Sunday, April 19, 2009

Troon and Lady Isle

Today was my first dive in open UK water. The lovely Clyde was the spot. Our dive club planned a day diving off Troon in Ayrshire. More specifically, Lady Isle just outside Troon Harbour.
We all met up and set off from Dumfries at about 7.30. The club RIB (rigid inflatable boat) and another small private boat were pressed into service and towed up north to Troon.

A couple of hours later we were in our diving gear and launching the boats into water that was a still as a mirror. The sun was shining down from a cloudless sky and there wasn't a breath of wind. Just about as perfect as diving conditions could possibly get! Eddie and Phil getting their stuff on. As for myself, I used the very posh toilet and shower facilities provided at Troon Harbour to get ready. Here is Phil - set to go and feeling quite intrepid!Davey and Alex in the club boat. I took a few photos of the Eider ducks that seem to litter the harbour. I love their noble faces.
After a few safety checks and poses (see above photo of Paul) for the camera we were out of the harbour and out onto the glass-like water.It was hard to believe we were on the Irish Sea. The guys in the dive club all agreed that there were usually only four days a year when the weather and diving conditions are this perfect and those days usually happen in the middle of the week.Getting kitted up.Sandwiches are important!

Every dive trip has at least one or two little mishaps. Today's trip was no exception. First to go was the neck seal on Chris's dry suit. This kept our skipper out of the water and helping everybody else. It also mean that I had to find a different dive buddy.
This is Lady Isle. As it is a bird sanctuary, we nasty humans are not allowed to set foot on it. It is also home to a colony of seals.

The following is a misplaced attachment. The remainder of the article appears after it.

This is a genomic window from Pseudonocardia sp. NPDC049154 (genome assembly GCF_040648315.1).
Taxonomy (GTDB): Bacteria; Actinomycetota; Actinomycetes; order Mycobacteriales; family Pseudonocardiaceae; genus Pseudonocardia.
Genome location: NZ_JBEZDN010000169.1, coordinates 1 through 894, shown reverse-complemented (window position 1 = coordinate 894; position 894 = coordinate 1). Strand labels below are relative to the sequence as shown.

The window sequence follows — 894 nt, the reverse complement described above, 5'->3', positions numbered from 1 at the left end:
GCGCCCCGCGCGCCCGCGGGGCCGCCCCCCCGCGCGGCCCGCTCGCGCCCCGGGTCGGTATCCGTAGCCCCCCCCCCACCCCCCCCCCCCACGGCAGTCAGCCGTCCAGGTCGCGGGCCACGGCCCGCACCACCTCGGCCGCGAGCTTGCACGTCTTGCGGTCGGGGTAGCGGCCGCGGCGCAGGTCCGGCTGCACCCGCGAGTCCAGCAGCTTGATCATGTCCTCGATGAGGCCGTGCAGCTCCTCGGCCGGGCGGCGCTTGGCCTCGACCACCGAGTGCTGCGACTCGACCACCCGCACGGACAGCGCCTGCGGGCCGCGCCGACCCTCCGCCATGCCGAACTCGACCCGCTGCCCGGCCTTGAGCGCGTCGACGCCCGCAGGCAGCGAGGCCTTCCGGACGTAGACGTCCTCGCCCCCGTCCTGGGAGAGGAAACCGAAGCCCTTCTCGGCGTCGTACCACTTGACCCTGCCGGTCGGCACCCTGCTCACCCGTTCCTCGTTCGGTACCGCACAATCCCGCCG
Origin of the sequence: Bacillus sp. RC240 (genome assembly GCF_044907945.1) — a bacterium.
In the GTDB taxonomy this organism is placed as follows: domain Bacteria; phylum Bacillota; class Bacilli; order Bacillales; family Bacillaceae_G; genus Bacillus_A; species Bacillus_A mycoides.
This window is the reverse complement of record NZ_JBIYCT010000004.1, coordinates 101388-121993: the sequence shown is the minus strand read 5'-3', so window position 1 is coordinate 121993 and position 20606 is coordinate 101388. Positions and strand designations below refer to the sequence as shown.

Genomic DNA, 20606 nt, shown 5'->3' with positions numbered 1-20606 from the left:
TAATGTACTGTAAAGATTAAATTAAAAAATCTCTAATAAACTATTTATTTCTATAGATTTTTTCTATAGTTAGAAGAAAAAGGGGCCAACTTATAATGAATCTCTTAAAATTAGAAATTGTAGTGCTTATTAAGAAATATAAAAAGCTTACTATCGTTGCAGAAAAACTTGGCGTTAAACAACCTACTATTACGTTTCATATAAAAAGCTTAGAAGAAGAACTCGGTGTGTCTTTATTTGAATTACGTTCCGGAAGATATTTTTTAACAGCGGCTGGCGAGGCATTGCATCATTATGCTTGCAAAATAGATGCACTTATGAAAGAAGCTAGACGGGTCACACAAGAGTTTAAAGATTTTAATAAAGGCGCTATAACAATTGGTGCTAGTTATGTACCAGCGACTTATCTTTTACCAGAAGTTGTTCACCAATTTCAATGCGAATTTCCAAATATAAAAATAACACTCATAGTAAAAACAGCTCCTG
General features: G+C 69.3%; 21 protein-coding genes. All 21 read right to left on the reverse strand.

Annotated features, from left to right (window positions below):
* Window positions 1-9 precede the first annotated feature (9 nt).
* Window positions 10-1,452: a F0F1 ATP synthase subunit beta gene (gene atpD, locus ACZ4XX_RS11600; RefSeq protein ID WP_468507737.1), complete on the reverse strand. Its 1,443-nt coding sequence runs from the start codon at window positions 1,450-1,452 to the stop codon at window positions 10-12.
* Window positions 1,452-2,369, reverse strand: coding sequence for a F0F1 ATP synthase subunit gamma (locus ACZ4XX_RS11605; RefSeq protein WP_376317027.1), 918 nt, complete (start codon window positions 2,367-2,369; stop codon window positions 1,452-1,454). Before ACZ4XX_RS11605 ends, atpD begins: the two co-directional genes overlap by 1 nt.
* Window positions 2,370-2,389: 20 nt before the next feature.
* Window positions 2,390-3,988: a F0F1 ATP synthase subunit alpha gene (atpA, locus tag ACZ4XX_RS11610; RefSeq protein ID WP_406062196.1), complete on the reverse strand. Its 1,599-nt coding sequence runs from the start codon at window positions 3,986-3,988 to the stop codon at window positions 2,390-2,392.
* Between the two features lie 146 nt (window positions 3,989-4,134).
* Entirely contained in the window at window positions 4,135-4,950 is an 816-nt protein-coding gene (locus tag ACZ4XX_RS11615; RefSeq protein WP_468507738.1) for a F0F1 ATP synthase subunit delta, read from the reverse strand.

The first dive was excellent. I have no other northern dives to compare it to, but I had a great time! In addition to the calm conditions, the visibility was fantastic. We could see the bottom of the sea quite easily from our anchor site (45 feet) and the water temperature was about 6 C. My dive buddy Paul and I saw loads of crabs (three different varieties) some langoustines, a solitary nudibranch, three different kinds of starfish and loads of other interesting beasties.
Here is a photo of what I look like after a dive. It's enough to frighten fish!

After the first dive we thought we'd go around to the other side of Lady Isle and visit the seals. One of the club members, Alistair had a go at snorkelling with them. One seal followed him around the entire time he was in the water. I wish I had gone in as well. I don't know when the conditions will ever be as favourable again.

video

It was at this point we had another little set back. The engine in our boat sort of decided to have a sulk. It would rev up just fine but then cut out when put into the forward gear. This meant no second dive and it took us ages to limp back to the harbour. As the weather was perfect and we were in no danger we just enjoyed the day and the slow return journey.
Here is me posing with Chris's poor sick boat at the end of the day. I hope the boat is better soon! It is important to rinse out your gear after a dive in the sea. Salt water is corrosive!

No comments: